Most of northern VA did not see precipitation until very late last night (~1:30 am). It seems that the storm system missed most of us, unless you are in West Virginia. At Winchester location, a series of rain started around 1:20 am, then there were several precipitation intermittently, and it resulted in a total of 0.34 inches of rain. The relatively humidity was stay high (>90%) until 10:00 am. Thus, if you count the very first rain, we observed around 8.7 hours of wetness. The average temperature during this event was around 73F. This was a borderline event for black rot and Phomopsis because they requires about 8 hours at this temperature. For downy mildew, the temperature range was optimal, thus, the infection risk was probably high. Also, it was long enough for powdery mildew to discharge ascospores.
I guess since I wrote about the chance of rain during the weekend, we had a nice sunny Saturday. The regional radar is showing a strong storm system moving across the Midwest and coming to our direction, but it seems the system is pushed a litte upward than it was predicted in the forecast. At this point (Sunday noon), there are higher chance (80%) of rain tomorrow (Monday) than today (30%) in northern VA, and the chance of rain decreases somewhat as we go south. Please check your local weather for more details.
There will be an orchard meeting at Winchester AREC on 5/6/10 from 6pm. The reason I'm posting here is because one of the speakers is Dr. Jeff Derr from Virginia Tech and he will talk about weed management. If you are interested in, please stop by at our center.
There is another chance of precipitation coming up this weekend. At northern and central VA, the chance of thunderstorms are 30-40% on both Saturday and Sunday, and at eastern shore, the chance is about 30% on Sunday. Most of northern VA probably received more than 1 inch of rain during the last series of rain, and depends on how hard it rained, your protection may have been washed out. A typical rule of thumb for fungicide application timing is "2 weeks or 1 inch of rain whichever comes first", but during the spring when grape shoots grows rapidly, you may need to adjust the schedule based on the growth, thus my recommendation is 7-10 days schedule up to 1 month after bloom, then 14 days. Plus , there is a frost advisory issued for tomorrow morning. I hope it won't happen...
At Winchester area, the second series of rain started around 5:20 pm on Sunday, then it continued on and off until around 8:30 pm on Monday with about 0.17 inches of precipitation. Thus, there was about 27 hours of wetness with average temperature of 58F or so. It was long and warm enough for Phomopsis, and Black Rot to cause infection. Also, these rains from Saturday probably initiated ascospore release of powdery mildew. (Powdery mildew does not require water for its infection, but it requires water to release ascopsores from its over-wintering structure.) The average temperature was low for downy mildew, but between noon to 5 pm Monday, we observed 60-65F while it's raining. Thus, it might be accounted for downy mildew as well.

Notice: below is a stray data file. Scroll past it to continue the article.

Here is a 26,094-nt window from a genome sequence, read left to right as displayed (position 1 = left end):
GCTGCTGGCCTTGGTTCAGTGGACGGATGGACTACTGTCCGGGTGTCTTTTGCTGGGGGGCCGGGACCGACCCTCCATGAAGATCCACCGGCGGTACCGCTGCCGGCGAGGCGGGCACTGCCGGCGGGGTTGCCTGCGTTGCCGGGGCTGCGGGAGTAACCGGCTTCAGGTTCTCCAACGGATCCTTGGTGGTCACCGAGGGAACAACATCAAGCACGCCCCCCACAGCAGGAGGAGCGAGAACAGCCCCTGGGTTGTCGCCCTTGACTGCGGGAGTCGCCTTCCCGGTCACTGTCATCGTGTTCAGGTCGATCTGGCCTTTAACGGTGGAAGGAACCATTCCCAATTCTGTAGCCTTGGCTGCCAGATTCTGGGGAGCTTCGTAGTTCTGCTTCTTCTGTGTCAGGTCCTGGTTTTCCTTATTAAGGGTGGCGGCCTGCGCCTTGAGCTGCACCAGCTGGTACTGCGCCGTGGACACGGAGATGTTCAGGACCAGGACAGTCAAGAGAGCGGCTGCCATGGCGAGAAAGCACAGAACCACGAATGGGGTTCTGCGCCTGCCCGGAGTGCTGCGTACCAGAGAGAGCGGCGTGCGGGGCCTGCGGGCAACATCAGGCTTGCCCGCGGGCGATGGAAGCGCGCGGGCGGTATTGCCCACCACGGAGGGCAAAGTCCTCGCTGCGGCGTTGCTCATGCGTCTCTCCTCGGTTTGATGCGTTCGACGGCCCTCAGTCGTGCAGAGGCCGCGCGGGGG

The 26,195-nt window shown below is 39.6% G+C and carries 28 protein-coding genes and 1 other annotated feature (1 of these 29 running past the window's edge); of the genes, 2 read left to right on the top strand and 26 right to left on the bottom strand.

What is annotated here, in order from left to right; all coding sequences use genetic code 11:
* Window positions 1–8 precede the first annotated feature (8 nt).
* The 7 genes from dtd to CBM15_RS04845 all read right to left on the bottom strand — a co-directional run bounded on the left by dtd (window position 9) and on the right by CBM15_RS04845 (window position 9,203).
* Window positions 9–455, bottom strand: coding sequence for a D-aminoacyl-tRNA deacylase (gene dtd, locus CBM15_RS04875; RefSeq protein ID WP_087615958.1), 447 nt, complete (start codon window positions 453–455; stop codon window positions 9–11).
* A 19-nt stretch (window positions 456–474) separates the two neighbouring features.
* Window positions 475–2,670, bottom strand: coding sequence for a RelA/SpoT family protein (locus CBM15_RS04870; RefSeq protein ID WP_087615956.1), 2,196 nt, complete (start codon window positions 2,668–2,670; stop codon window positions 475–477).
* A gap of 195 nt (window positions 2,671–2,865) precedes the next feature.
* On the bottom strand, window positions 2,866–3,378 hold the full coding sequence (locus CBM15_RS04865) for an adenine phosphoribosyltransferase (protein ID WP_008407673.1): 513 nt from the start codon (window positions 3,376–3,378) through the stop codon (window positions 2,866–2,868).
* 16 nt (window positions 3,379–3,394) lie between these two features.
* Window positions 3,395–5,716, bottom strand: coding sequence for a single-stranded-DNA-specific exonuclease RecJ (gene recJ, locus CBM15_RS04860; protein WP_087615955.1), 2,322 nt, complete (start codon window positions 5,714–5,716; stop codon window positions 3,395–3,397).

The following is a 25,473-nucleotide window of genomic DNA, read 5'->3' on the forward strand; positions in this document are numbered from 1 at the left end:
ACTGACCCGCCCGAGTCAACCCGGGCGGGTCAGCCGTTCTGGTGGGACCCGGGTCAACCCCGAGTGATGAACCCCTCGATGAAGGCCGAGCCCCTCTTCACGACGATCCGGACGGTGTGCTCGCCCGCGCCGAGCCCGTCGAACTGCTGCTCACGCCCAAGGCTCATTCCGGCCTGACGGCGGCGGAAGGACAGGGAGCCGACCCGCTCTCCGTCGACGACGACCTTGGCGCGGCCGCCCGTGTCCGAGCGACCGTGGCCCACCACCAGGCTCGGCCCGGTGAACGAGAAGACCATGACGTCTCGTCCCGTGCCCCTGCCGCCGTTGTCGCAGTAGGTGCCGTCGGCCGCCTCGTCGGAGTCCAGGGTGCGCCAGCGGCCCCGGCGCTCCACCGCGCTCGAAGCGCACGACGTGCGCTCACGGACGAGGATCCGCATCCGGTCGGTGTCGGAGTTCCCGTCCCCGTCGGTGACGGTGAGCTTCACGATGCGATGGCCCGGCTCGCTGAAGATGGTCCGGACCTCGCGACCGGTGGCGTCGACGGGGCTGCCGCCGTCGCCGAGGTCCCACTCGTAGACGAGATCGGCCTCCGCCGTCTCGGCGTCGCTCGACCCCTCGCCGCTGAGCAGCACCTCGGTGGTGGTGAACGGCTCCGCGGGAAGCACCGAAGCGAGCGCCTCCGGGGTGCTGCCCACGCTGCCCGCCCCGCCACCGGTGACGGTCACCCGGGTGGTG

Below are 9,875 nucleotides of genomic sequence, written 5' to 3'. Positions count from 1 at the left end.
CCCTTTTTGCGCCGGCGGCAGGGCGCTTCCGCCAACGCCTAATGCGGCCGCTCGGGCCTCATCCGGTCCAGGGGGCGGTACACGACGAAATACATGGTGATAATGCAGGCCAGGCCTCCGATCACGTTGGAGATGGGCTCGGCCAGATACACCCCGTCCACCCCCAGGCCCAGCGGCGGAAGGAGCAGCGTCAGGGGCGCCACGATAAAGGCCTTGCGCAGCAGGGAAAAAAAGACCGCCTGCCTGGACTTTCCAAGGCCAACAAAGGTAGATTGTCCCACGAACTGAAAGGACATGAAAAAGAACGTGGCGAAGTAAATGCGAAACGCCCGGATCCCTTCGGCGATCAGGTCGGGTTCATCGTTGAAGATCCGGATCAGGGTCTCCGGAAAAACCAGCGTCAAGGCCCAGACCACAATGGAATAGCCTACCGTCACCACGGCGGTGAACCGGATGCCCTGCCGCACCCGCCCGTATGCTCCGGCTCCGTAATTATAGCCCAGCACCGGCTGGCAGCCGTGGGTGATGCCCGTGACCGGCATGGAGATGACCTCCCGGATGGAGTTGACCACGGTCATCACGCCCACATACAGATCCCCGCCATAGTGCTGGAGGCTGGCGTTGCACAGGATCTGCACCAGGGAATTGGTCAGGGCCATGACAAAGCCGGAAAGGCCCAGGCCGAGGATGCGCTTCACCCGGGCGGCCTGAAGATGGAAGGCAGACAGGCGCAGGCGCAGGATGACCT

The first set of rain (0.11 inches) came around midnight in Winchester area. It did not last long, but since it came late at night, the relative humidity stayed high (>90%) until 11 am. Thus, it probably accounted for approximately 11 hours of wetness with an average temperature of around 59F. Under such condition, both Phomopsis and black rot fungi can cause disease. Then the second set of rain came around 5:20 pm, and this event is still on-going. I will post the results once it is over.
It seems that we will have a rainy weekend. Chances of rain are around 40-60% throughout the state. Forecasted temperature during the hours with a high chance of rain is around mid-50's to low-60's. This may become our first real risk of disease development. ( Of course, since I stated that, we may not get rains. ) If you have sprayed in preparation to the previous rains (i.e, within 10 days or so), then your vines are probably protected. It also depends on how much your vines have been grown and how much rainfall you have received. At Winchester, many of the rain events were showers with less than 0.02 inches of precipitation, and due to more like a normal weather, shoots were not growing as vigorously as they did few weeks ago. Please check your record, vines, and local weather history. However, if you were waiting until now and your vines are grown considerably, then you may want to protect your vines, simply because there are three days of rain forecasted and tem
It seems that the line of rain has passed around Winchester area (Folks around Richmond may see more rain later today). It started around 7 am and lasted until 11 am or so. The relative humidity was high (>90%) until 11:40 am. Thus, this event probably accounted for 4.7 hours of wetness (0.06 inches) and average temperature during the event was 52 F. It was little too cold and too short for Phomopsis or Black rot to develop. Please check your local weather for more information. You can click on the link on the upper right and then type in your zip code to see the record from the nearby weather station.